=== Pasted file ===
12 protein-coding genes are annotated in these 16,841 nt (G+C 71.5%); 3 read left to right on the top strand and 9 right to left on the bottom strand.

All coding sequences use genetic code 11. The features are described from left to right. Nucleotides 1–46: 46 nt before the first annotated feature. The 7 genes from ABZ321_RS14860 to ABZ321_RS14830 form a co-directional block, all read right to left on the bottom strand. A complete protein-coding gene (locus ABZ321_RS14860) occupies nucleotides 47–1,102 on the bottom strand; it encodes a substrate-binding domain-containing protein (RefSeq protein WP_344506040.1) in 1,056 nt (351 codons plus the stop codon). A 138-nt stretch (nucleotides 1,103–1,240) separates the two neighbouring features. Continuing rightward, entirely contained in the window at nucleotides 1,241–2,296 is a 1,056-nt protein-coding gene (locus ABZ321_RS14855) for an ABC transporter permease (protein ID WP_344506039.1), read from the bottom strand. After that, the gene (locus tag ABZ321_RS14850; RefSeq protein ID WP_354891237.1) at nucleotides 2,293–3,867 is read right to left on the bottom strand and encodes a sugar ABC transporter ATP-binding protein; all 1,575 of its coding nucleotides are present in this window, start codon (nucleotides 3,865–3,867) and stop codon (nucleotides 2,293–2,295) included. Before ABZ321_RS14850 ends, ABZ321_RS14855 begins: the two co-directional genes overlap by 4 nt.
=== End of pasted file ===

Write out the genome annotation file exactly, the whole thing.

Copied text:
12 protein-coding genes are annotated in these 16,841 nt (G+C 71.5%); 3 read left to right on the top strand and 9 right to left on the bottom strand.

All coding sequences use genetic code 11. The features are described from left to right. Nucleotides 1–46: 46 nt before the first annotated feature. The 7 genes from ABZ321_RS14860 to ABZ321_RS14830 form a co-directional block, all read right to left on the bottom strand. A complete protein-coding gene (locus ABZ321_RS14860) occupies nucleotides 47–1,102 on the bottom strand; it encodes a substrate-binding domain-containing protein (RefSeq protein WP_344506040.1) in 1,056 nt (351 codons plus the stop codon). A 138-nt stretch (nucleotides 1,103–1,240) separates the two neighbouring features. Continuing rightward, entirely contained in the window at nucleotides 1,241–2,296 is a 1,056-nt protein-coding gene (locus ABZ321_RS14855) for an ABC transporter permease (protein ID WP_344506039.1), read from the bottom strand. After that, the gene (locus tag ABZ321_RS14850; RefSeq protein ID WP_354891237.1) at nucleotides 2,293–3,867 is read right to left on the bottom strand and encodes a sugar ABC transporter ATP-binding protein; all 1,575 of its coding nucleotides are present in this window, start codon (nucleotides 3,865–3,867) and stop codon (nucleotides 2,293–2,295) included. Before ABZ321_RS14850 ends, ABZ321_RS14855 begins: the two co-directional genes overlap by 4 nt.